You might have seen HHC on the shelves of your local hemp shop in vapes, gummies, or drinks. And you might have heard it’s similar to delta-8 THC. But how? And what is HHC, exactly?
HHC is short for hexahydrocannabinol. If that sounds complicated, remember that THC is short for tetrahydrocannabinol. Tetra means four. And hexa means six. Not so unfamiliar after all. In fact, on a molecular level the two are almost identical.
HHC vs. Delta-8
According to the cannabis education site Leafly, consumers and scientists report that HHC has psychotropic effects akin to THC but is less potent than delta-9, the most well-known and naturally abundant form of THC. This is one reason people compare HHC to delta-8.
“Manufacturers often equate the HHC high with a delta-8 THC high,” Max Savage Levenson wrote for Leafly. “Anecdotally, I found HHC to be even less psychoactive than delta-8.”
How is HHC Made?
HHC was first made by the same chemist who identified CBD in the 1940s, Roger Adams. According to Way of Leaf, Adams added hydrogen molecules to THC and voila: HHC. This process is called hydrogenation — the same process by which liquid vegetable oils are turned into solids.
But if HHC is made from THC, how can it be derived from hemp — which by definition contains only trace amounts of THC? The process involves (you guessed it) hemp-derived THC.
To make either delta-8 THC or hexahydrocannabinol, CBD is extracted from hemp and chemically converted into THC. One could stop the process at this point and have delta-8 or delta-10 THC. But in places where all forms of THC are prohibited beyond trace amounts there’s a legal reason to go a step further, hydrogenating the THC to make HHC.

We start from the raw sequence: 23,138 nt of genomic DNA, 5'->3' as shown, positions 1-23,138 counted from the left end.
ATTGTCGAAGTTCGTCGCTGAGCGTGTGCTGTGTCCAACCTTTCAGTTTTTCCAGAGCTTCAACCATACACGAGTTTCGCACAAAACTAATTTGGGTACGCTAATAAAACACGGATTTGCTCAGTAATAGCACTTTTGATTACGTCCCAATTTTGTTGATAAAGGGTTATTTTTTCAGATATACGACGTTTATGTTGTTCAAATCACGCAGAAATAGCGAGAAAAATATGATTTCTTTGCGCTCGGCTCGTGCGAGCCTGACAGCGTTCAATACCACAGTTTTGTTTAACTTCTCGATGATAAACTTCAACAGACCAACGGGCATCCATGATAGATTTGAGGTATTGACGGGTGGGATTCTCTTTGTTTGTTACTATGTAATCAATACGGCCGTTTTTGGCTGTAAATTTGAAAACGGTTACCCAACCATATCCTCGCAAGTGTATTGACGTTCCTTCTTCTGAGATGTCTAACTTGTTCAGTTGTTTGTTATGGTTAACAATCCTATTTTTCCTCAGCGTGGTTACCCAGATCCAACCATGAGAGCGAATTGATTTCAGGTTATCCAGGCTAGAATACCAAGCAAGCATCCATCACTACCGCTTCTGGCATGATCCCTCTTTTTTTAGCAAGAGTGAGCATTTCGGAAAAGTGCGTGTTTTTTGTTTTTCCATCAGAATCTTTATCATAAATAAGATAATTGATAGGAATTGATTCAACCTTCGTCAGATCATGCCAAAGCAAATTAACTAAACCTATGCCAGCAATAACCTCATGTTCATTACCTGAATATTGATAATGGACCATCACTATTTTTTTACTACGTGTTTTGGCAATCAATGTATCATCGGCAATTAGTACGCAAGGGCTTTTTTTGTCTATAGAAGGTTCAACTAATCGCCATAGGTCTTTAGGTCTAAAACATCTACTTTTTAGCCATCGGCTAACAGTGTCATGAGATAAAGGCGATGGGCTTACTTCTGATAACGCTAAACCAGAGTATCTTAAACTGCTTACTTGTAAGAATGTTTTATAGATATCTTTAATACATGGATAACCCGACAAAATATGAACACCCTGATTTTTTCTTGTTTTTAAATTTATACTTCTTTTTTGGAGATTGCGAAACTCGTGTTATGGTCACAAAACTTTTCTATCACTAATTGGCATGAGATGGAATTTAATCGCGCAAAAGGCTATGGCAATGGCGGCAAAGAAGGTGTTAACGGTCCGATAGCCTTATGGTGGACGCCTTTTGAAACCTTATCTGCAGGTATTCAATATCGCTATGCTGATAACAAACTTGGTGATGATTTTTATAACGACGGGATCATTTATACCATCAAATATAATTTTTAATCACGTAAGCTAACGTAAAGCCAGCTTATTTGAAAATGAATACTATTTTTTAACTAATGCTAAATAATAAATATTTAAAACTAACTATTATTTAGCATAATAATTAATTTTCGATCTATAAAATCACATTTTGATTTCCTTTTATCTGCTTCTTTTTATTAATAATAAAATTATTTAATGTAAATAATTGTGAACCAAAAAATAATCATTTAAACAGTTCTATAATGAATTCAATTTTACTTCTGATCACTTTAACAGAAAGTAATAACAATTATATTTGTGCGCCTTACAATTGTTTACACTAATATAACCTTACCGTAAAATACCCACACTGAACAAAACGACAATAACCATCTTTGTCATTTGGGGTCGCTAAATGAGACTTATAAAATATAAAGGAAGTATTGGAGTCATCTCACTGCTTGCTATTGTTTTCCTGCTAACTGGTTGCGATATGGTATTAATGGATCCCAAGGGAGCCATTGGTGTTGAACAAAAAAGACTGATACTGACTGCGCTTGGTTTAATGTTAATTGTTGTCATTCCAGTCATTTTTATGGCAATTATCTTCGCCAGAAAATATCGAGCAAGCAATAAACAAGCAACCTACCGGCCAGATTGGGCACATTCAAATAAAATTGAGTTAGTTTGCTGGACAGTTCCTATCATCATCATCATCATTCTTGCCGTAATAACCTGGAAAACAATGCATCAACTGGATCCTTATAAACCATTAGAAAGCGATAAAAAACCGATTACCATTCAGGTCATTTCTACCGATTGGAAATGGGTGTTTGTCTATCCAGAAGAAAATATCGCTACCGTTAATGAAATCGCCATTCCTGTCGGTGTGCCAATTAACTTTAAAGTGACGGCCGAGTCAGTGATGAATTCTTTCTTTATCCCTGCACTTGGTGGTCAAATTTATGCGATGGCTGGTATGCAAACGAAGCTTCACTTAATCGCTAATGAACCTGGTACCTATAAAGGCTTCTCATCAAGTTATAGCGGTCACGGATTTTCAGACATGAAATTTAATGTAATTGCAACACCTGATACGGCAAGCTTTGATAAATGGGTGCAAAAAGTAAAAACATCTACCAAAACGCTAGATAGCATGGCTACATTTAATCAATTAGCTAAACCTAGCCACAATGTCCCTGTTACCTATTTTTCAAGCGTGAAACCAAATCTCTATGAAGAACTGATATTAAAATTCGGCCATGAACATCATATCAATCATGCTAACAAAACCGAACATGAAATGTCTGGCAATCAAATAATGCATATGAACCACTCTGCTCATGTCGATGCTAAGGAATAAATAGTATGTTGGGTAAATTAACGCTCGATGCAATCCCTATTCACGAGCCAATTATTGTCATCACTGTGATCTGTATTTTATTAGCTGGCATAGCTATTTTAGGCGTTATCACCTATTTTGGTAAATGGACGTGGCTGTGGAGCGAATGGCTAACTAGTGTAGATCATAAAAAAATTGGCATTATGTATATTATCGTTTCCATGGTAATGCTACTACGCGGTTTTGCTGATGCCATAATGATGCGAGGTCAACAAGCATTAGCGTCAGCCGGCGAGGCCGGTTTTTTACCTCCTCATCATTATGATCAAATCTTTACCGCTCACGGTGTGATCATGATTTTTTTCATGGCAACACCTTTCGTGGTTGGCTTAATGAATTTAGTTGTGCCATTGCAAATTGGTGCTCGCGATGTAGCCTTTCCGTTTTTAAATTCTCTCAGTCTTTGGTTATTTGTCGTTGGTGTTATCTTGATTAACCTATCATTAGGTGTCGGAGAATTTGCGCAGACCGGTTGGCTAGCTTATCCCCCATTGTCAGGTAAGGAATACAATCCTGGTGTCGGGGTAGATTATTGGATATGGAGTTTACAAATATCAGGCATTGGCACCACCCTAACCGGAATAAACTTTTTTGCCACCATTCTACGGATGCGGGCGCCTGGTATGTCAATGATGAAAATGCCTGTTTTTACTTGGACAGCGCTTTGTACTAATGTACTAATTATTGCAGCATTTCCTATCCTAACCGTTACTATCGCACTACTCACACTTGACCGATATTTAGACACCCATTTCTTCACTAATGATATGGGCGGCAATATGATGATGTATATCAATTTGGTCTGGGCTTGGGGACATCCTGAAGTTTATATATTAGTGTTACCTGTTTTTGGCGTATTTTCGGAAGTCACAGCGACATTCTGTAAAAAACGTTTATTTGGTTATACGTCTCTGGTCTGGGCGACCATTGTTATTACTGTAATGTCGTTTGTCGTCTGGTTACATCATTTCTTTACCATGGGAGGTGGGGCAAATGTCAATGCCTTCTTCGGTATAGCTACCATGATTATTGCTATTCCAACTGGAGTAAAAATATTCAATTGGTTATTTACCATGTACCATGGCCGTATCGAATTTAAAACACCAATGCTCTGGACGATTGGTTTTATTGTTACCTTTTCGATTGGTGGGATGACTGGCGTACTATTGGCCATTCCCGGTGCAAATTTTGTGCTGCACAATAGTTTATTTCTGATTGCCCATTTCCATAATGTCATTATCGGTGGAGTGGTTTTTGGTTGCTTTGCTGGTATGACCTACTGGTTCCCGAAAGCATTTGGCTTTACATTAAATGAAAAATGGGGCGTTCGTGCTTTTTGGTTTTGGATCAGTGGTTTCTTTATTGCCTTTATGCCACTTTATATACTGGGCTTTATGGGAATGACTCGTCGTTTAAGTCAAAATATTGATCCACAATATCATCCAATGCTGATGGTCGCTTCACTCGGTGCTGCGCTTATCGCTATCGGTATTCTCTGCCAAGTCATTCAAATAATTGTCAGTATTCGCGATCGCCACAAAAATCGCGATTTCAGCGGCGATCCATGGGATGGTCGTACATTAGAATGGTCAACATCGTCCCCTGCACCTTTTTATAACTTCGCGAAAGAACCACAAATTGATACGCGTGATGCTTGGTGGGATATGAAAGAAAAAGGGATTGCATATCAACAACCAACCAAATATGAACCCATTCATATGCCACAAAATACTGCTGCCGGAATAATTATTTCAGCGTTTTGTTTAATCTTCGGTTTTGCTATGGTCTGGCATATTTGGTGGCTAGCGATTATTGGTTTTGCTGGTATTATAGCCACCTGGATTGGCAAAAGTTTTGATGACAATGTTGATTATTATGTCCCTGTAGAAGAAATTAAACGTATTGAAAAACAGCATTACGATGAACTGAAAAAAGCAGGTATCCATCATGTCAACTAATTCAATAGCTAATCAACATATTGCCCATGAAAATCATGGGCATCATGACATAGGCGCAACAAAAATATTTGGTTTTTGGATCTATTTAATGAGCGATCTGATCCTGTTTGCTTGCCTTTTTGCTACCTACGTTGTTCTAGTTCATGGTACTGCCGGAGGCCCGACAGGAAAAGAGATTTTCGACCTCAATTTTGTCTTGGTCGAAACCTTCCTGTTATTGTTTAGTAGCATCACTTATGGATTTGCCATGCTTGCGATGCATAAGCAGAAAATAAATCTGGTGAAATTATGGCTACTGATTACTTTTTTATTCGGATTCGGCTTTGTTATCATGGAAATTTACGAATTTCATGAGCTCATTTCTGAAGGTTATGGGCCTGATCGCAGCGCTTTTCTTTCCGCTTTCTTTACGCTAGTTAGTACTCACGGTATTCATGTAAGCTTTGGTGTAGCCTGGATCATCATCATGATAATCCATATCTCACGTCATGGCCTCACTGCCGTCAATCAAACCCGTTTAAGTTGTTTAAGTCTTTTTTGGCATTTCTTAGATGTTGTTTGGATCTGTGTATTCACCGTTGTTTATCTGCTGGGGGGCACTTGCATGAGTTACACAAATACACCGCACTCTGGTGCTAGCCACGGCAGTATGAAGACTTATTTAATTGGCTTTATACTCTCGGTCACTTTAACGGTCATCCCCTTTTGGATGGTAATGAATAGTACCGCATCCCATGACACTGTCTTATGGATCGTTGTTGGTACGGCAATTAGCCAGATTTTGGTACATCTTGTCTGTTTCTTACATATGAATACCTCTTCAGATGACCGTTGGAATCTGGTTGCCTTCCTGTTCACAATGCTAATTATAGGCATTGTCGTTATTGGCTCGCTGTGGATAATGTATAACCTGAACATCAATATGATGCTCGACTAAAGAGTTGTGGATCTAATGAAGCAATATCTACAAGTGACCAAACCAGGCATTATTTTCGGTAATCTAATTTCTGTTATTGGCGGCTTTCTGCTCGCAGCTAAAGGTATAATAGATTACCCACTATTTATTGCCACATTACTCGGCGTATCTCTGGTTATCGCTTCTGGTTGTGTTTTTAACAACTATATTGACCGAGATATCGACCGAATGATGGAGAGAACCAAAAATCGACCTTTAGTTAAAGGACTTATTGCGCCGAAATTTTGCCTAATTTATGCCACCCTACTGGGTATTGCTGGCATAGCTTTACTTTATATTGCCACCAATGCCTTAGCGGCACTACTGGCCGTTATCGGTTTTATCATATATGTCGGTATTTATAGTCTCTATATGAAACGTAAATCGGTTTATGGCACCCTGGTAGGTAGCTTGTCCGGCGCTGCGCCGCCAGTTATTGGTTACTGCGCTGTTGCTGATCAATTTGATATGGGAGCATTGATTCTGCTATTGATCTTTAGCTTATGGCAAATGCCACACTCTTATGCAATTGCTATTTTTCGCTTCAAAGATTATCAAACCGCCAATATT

Is HHC Legal?
Because hemp is legal across the nation and HHC isn’t listed as a controlled substance, many argue that HHC derived from hemp is legal, at least at the federal level.
The same argument has been used successfully to make the case that delta-8 is legal. A federal appeals court and the US Drug Enforcement Administration concluded independently that delta-8 is legal under current federal laws.
This argument can only be used for compounds that are derived from hemp and occur naturally in cannabis. Delta-8 and delta-10 fall into that category. As for HHC? Research has suggested that it can form naturally as THC breaks down in cannabis. However, according to Cannabis Business Times, that claim has yet to be proven by peer-reviewed research. Time and further study of HHC will likely clear that up.
Despite being a known compound for some 80 years, there’s not a lot of scientific research on HHC. According to the cannabis education site The Cannigma, while a handful of animal studies have explored the effects of HHC, no studies have been published on the safety of the compound for humans.
Anecdotally, people have described its effects as uplifting, likely because the body processes it similarly to THC. And for now, at least, interest in HHC appears to be growing.
“It is reasonable to think that market demand for HHC and compounds like it will continue to increase, especially while federal prohibition remains,” Dr. Mark A Scialdone wrote for The Cannigma. All the more reason, he added, to gather information from clinical trials and use it to develop safety standards and regulations for the HHC products on store shelves.